Research firms report that call center outsources revenues were $11.2 billion in 2006 and are expected to grow to $16 billion by 2012. Outsourcing can be an emotional decision for a company, particularly when it involves something as mission-critical as managing customer relationships. While the decision to outsource should not be taken lightly it doesn’t have to be something to fear. If you’re considering outsourcing this paper is designed to help you develop an outsourcing strategy that will help ensure a successful experience.
Outsource Planning Strategy
Choosing the right telephone partner is critical. From the RFP stage to site tours and references, you can do all the research. But, you only want to choose once. And, the telephone partner you select becomes an extension of your business, and your sales goals. So, it is important to make your first selection your best selection.
For nearly 40 years we have provided telephone sales partnership to clients. We have learned a thing or two of what make s our partner- clients a success, and how they choose Phone Ware to represent their business. Our best clients started with planning the strategy, for key elements. Here are some key elements in planning the right outsource strategy :
- Examine your current infrastructure
- Will your outsource partner be an extension of a current division or department or will they be a standalone or replacement department vital to your organization’ s success?
- What are your current internal resources? This applies to people and technology. Are you able to hire and keep skilled agents in your area of expertise?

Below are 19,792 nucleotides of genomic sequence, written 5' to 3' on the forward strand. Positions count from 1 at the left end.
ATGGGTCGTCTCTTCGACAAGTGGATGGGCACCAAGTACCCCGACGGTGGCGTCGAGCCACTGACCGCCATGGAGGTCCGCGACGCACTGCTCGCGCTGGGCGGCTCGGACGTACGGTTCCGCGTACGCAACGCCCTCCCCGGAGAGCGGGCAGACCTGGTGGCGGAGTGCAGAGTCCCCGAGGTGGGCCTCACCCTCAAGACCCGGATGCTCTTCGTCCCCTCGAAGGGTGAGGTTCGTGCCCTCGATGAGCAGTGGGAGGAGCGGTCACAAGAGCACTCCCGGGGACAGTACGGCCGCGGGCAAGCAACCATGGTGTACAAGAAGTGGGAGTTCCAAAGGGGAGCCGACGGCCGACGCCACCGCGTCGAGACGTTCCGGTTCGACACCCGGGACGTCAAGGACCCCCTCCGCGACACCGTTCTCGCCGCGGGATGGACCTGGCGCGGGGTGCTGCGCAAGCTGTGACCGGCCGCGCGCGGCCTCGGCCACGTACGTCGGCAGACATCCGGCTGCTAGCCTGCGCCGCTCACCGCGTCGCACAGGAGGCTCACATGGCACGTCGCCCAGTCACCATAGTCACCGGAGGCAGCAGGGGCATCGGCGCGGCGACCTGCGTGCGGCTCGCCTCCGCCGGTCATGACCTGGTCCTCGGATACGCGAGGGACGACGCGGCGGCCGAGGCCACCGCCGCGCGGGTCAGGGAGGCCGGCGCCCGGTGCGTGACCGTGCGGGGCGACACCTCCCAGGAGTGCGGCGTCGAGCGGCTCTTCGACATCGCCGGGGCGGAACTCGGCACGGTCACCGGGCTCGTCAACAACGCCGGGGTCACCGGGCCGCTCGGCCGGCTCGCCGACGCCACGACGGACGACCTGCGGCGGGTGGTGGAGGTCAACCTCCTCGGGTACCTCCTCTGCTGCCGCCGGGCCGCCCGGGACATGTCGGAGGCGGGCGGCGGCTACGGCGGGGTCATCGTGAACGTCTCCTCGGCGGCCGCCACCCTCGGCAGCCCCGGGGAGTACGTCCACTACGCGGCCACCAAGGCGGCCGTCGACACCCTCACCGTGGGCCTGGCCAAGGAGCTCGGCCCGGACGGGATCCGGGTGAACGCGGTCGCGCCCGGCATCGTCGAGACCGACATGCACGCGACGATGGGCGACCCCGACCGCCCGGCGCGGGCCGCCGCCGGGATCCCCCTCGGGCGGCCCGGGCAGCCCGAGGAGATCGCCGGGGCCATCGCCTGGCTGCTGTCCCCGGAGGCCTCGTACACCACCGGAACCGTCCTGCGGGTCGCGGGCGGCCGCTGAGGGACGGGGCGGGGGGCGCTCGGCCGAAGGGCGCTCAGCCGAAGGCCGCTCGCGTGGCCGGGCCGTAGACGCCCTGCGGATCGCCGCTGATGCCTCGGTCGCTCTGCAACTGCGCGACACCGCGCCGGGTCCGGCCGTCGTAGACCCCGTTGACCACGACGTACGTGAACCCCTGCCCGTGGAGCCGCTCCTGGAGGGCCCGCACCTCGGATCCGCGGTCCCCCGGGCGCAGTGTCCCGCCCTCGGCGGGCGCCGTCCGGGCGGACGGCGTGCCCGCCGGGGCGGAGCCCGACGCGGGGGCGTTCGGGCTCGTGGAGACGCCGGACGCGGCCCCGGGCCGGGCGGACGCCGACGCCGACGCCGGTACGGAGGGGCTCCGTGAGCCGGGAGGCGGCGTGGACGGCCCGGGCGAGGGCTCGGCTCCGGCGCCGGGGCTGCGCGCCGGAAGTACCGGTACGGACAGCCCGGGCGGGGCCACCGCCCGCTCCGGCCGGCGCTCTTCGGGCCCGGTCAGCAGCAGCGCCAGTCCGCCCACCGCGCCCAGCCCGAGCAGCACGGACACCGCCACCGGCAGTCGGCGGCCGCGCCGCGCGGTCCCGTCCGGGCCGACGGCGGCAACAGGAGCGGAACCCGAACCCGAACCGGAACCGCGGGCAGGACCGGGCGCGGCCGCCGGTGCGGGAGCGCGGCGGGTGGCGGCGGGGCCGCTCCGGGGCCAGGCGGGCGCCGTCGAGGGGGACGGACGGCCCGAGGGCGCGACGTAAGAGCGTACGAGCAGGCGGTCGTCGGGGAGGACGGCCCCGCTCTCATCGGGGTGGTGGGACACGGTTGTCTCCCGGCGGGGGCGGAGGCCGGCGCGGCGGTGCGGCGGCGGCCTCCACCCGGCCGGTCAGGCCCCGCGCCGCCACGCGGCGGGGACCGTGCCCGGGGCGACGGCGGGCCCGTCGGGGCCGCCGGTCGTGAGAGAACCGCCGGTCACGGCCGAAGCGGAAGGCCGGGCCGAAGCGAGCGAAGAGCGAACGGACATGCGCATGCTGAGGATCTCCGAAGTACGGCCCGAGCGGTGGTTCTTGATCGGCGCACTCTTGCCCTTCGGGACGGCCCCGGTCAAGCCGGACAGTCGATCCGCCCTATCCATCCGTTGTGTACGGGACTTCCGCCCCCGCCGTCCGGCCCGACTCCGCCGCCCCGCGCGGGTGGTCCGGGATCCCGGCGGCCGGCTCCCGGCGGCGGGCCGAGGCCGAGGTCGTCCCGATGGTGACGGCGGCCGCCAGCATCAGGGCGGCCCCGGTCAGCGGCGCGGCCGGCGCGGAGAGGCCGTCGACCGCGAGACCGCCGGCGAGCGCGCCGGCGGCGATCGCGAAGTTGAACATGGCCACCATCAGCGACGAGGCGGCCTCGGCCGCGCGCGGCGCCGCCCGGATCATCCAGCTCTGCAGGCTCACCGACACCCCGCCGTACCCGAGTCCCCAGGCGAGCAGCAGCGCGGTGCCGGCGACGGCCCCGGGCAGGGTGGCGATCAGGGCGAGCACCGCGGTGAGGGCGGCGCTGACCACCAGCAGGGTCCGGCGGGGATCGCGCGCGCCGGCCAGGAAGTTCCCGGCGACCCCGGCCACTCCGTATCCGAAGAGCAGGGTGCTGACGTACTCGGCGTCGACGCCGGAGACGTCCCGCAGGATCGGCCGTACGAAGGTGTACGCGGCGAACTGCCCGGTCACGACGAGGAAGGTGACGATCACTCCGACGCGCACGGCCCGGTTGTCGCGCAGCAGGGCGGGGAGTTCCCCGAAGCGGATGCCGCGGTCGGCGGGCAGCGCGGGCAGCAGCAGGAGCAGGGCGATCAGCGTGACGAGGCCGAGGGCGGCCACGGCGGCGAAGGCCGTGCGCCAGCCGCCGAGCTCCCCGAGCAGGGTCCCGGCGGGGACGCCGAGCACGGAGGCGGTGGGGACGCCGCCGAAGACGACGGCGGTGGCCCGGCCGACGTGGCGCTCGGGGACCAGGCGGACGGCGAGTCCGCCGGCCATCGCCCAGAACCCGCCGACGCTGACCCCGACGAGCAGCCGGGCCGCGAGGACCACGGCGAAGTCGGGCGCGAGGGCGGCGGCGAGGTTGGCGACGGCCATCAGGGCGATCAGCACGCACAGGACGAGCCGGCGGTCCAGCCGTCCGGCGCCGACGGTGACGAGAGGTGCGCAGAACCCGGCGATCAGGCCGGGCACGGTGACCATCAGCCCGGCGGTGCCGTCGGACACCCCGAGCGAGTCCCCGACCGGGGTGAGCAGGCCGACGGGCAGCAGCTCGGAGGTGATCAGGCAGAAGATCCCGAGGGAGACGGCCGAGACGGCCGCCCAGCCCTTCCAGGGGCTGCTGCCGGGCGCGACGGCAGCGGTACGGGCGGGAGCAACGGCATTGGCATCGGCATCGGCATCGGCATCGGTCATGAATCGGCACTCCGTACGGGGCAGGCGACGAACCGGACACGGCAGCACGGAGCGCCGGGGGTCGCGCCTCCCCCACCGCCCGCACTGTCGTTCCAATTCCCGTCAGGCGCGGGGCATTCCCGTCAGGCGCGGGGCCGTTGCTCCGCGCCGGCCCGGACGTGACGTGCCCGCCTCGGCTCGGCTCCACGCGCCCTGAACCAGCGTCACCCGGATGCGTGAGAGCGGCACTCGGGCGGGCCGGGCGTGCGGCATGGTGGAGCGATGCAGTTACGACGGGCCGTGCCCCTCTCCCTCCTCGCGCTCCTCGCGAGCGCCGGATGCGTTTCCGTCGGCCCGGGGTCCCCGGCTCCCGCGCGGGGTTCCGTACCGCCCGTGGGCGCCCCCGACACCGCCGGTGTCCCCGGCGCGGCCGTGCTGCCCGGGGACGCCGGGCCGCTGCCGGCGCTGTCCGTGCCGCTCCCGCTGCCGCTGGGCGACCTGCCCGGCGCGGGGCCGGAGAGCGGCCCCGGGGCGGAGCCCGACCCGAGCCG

- Is your technology current and more importantly are you willing to keep up to date on the most recent technology to best serve your customer base?
- What will you outsource? If you have a variety of call center functions such as sales, customer service, basic order taking, etc, then determine what you want to outsource, any or all?
- Evaluate your current performance levels. Measurement of current levels is a critical step because it will allow you to determine project management benchmarks with your outsource partner.
- Identify your particular needs. Specific requirements such as extremely large volume or strong automated response experience automatically narrow the candidate field. Make a list of what your basic “have to have” requirements are in an outsource partner.
You’ve Made the Decision to Outsource, Now What?
Planning is the most essential element to a successful outsource program, yet is the most often overlooked. Your outbound telephone partner will only be as successful as the plan. Here are the basics to creating an outsource plan.
- Start with a good business model. Be certain you have a well- defined call center business model with reasonable target metrics. You may need to work with outside talent for this. Be prepared to share this with your outsourcer so that they have an opportunity to help the partnership succeed. A good outsourcing partner will have to understand your core business model in order to fully contribute as a partner.